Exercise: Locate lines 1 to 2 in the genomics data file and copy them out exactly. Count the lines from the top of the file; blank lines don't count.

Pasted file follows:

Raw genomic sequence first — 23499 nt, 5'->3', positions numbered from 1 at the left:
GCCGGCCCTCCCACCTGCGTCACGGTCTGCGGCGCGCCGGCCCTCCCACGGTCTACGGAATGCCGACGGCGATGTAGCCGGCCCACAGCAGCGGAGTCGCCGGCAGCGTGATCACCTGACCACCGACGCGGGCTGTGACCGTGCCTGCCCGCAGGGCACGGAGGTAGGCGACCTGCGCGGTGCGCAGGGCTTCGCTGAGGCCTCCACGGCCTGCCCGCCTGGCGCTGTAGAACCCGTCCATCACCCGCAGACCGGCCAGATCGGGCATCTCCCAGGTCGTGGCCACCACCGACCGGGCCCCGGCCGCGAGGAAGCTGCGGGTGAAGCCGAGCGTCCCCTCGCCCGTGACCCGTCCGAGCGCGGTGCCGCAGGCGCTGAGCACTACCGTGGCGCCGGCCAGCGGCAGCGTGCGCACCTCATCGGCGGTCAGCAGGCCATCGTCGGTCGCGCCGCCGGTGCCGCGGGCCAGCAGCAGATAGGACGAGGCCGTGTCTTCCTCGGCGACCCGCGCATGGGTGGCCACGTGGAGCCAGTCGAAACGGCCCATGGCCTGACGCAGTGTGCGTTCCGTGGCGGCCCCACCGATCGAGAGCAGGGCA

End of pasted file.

Raw genomic sequence first — 23499 nt, 5'->3', positions numbered from 1 at the left:
GCCGGCCCTCCCACCTGCGTCACGGTCTGCGGCGCGCCGGCCCTCCCACGGTCTACGGAATGCCGACGGCGATGTAGCCGGCCCACAGCAGCGGAGTCGCCGGCAGCGTGATCACCTGACCACCGACGCGGGCTGTGACCGTGCCTGCCCGCAGGGCACGGAGGTAGGCGACCTGCGCGGTGCGCAGGGCTTCGCTGAGGCCTCCACGGCCTGCCCGCCTGGCGCTGTAGAACCCGTCCATCACCCGCAGACCGGCCAGATCGGGCATCTCCCAGGTCGTGGCCACCACCGACCGGGCCCCGGCCGCGAGGAAGCTGCGGGTGAAGCCGAGCGTCCCCTCGCCCGTGACCCGTCCGAGCGCGGTGCCGCAGGCGCTGAGCACTACCGTGGCGCCGGCCAGCGGCAGCGTGCGCACCTCATCGGCGGTCAGCAGGCCATCGTCGGTCGCGCCGCCGGTGCCGCGGGCCAGCAGCAGATAGGACGAGGCCGTGTCTTCCTCGGCGACCCGCGCATGGGTGGCCACGTGGAGCCAGTCGAAACGGCCCATGGCCTGACGCAGTGTGCGTTCCGTGGCGGCCCCACCGATCGAGAGCAGGGCA